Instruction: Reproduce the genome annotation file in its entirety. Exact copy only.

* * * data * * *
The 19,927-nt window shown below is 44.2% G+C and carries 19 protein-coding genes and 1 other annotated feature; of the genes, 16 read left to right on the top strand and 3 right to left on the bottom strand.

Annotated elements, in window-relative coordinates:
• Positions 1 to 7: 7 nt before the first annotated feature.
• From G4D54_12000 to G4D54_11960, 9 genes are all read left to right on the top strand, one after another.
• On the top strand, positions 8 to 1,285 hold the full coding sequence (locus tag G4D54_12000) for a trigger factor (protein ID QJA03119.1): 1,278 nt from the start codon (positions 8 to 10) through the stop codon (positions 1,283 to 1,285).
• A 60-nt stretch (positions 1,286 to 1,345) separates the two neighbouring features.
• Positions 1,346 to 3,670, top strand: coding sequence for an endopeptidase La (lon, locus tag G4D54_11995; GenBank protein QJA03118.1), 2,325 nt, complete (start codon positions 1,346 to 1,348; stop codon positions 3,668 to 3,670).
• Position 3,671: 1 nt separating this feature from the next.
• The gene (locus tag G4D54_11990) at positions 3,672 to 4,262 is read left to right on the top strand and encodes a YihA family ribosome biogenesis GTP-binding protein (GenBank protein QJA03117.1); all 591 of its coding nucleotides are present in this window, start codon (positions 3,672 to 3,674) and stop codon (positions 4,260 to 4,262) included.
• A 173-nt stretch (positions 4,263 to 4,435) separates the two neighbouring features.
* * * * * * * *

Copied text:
The 19,927-nt window shown below is 44.2% G+C and carries 19 protein-coding genes and 1 other annotated feature; of the genes, 16 read left to right on the top strand and 3 right to left on the bottom strand.

Annotated elements, in window-relative coordinates:
• Positions 1 to 7: 7 nt before the first annotated feature.
• From G4D54_12000 to G4D54_11960, 9 genes are all read left to right on the top strand, one after another.
• On the top strand, positions 8 to 1,285 hold the full coding sequence (locus tag G4D54_12000) for a trigger factor (protein ID QJA03119.1): 1,278 nt from the start codon (positions 8 to 10) through the stop codon (positions 1,283 to 1,285).
• A 60-nt stretch (positions 1,286 to 1,345) separates the two neighbouring features.
• Positions 1,346 to 3,670, top strand: coding sequence for an endopeptidase La (lon, locus tag G4D54_11995; GenBank protein QJA03118.1), 2,325 nt, complete (start codon positions 1,346 to 1,348; stop codon positions 3,668 to 3,670).
• Position 3,671: 1 nt separating this feature from the next.
• The gene (locus tag G4D54_11990) at positions 3,672 to 4,262 is read left to right on the top strand and encodes a YihA family ribosome biogenesis GTP-binding protein (GenBank protein QJA03117.1); all 591 of its coding nucleotides are present in this window, start codon (positions 3,672 to 3,674) and stop codon (positions 4,260 to 4,262) included.
• A 173-nt stretch (positions 4,263 to 4,435) separates the two neighbouring features.